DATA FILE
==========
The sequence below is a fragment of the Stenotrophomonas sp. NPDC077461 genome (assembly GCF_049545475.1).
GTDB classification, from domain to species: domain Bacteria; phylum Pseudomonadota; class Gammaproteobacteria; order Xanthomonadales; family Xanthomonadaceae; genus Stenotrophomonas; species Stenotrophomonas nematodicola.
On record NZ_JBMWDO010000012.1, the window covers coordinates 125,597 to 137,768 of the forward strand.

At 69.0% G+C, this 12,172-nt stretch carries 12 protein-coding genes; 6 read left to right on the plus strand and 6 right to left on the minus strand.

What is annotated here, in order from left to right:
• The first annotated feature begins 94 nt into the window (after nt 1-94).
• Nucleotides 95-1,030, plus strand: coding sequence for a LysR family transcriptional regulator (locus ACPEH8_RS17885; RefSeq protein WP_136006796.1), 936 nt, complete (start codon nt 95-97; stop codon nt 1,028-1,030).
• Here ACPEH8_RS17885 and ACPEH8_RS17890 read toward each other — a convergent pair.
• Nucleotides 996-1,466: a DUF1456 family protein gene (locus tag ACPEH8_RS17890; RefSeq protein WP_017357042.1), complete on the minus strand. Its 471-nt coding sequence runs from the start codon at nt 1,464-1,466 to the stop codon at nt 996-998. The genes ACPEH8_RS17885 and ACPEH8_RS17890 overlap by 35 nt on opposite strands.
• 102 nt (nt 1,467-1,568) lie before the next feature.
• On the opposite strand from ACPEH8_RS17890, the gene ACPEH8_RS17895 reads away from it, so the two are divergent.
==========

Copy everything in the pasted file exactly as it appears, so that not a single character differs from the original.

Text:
The sequence below is a fragment of the Stenotrophomonas sp. NPDC077461 genome (assembly GCF_049545475.1).
GTDB classification, from domain to species: domain Bacteria; phylum Pseudomonadota; class Gammaproteobacteria; order Xanthomonadales; family Xanthomonadaceae; genus Stenotrophomonas; species Stenotrophomonas nematodicola.
On record NZ_JBMWDO010000012.1, the window covers coordinates 125,597 to 137,768 of the forward strand.

At 69.0% G+C, this 12,172-nt stretch carries 12 protein-coding genes; 6 read left to right on the plus strand and 6 right to left on the minus strand.

What is annotated here, in order from left to right:
• The first annotated feature begins 94 nt into the window (after nt 1-94).
• Nucleotides 95-1,030, plus strand: coding sequence for a LysR family transcriptional regulator (locus ACPEH8_RS17885; RefSeq protein WP_136006796.1), 936 nt, complete (start codon nt 95-97; stop codon nt 1,028-1,030).
• Here ACPEH8_RS17885 and ACPEH8_RS17890 read toward each other — a convergent pair.
• Nucleotides 996-1,466: a DUF1456 family protein gene (locus tag ACPEH8_RS17890; RefSeq protein WP_017357042.1), complete on the minus strand. Its 471-nt coding sequence runs from the start codon at nt 1,464-1,466 to the stop codon at nt 996-998. The genes ACPEH8_RS17885 and ACPEH8_RS17890 overlap by 35 nt on opposite strands.
• 102 nt (nt 1,467-1,568) lie before the next feature.
• On the opposite strand from ACPEH8_RS17890, the gene ACPEH8_RS17895 reads away from it, so the two are divergent.